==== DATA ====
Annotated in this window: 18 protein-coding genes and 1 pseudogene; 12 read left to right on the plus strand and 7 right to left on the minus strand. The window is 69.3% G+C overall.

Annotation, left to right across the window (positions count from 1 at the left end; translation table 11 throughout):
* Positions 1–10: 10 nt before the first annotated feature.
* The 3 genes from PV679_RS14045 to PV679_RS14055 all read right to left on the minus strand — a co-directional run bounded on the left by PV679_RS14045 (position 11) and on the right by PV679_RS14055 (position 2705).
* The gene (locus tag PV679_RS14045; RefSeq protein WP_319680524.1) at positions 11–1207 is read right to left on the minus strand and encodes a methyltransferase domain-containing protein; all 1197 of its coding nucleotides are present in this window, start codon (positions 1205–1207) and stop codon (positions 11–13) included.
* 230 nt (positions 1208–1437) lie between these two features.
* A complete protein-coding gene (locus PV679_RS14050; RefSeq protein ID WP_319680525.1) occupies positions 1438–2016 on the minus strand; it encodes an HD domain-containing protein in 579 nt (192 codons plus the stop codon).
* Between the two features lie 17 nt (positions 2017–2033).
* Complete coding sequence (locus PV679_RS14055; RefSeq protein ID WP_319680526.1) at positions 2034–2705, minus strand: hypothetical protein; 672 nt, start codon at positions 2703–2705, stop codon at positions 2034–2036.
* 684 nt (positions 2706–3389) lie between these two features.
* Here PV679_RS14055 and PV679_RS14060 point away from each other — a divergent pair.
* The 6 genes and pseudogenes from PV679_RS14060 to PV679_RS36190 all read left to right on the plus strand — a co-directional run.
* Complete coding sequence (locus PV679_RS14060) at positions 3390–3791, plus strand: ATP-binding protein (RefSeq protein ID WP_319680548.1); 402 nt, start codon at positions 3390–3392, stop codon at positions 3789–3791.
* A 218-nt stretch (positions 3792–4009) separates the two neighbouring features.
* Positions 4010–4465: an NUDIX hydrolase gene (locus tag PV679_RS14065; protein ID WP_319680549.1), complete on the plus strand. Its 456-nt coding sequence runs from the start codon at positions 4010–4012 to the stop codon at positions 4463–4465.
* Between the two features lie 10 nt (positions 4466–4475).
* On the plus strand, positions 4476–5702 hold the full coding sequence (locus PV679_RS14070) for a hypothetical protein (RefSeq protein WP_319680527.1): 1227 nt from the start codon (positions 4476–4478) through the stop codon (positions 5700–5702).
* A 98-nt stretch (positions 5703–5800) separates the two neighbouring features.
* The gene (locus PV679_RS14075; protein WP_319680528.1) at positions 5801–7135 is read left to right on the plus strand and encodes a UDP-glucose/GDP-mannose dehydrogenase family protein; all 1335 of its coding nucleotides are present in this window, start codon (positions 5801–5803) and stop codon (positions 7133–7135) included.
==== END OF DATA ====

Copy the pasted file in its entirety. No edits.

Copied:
Annotated in this window: 18 protein-coding genes and 1 pseudogene; 12 read left to right on the plus strand and 7 right to left on the minus strand. The window is 69.3% G+C overall.

Annotation, left to right across the window (positions count from 1 at the left end; translation table 11 throughout):
* Positions 1–10: 10 nt before the first annotated feature.
* The 3 genes from PV679_RS14045 to PV679_RS14055 all read right to left on the minus strand — a co-directional run bounded on the left by PV679_RS14045 (position 11) and on the right by PV679_RS14055 (position 2705).
* The gene (locus tag PV679_RS14045; RefSeq protein WP_319680524.1) at positions 11–1207 is read right to left on the minus strand and encodes a methyltransferase domain-containing protein; all 1197 of its coding nucleotides are present in this window, start codon (positions 1205–1207) and stop codon (positions 11–13) included.
* 230 nt (positions 1208–1437) lie between these two features.
* A complete protein-coding gene (locus PV679_RS14050; RefSeq protein ID WP_319680525.1) occupies positions 1438–2016 on the minus strand; it encodes an HD domain-containing protein in 579 nt (192 codons plus the stop codon).
* Between the two features lie 17 nt (positions 2017–2033).
* Complete coding sequence (locus PV679_RS14055; RefSeq protein ID WP_319680526.1) at positions 2034–2705, minus strand: hypothetical protein; 672 nt, start codon at positions 2703–2705, stop codon at positions 2034–2036.
* 684 nt (positions 2706–3389) lie between these two features.
* Here PV679_RS14055 and PV679_RS14060 point away from each other — a divergent pair.
* The 6 genes and pseudogenes from PV679_RS14060 to PV679_RS36190 all read left to right on the plus strand — a co-directional run.
* Complete coding sequence (locus PV679_RS14060) at positions 3390–3791, plus strand: ATP-binding protein (RefSeq protein ID WP_319680548.1); 402 nt, start codon at positions 3390–3392, stop codon at positions 3789–3791.
* A 218-nt stretch (positions 3792–4009) separates the two neighbouring features.
* Positions 4010–4465: an NUDIX hydrolase gene (locus tag PV679_RS14065; protein ID WP_319680549.1), complete on the plus strand. Its 456-nt coding sequence runs from the start codon at positions 4010–4012 to the stop codon at positions 4463–4465.
* Between the two features lie 10 nt (positions 4466–4475).
* On the plus strand, positions 4476–5702 hold the full coding sequence (locus PV679_RS14070) for a hypothetical protein (RefSeq protein WP_319680527.1): 1227 nt from the start codon (positions 4476–4478) through the stop codon (positions 5700–5702).
* A 98-nt stretch (positions 5703–5800) separates the two neighbouring features.
* The gene (locus PV679_RS14075; protein WP_319680528.1) at positions 5801–7135 is read left to right on the plus strand and encodes a UDP-glucose/GDP-mannose dehydrogenase family protein; all 1335 of its coding nucleotides are present in this window, start codon (positions 5801–5803) and stop codon (positions 7133–7135) included.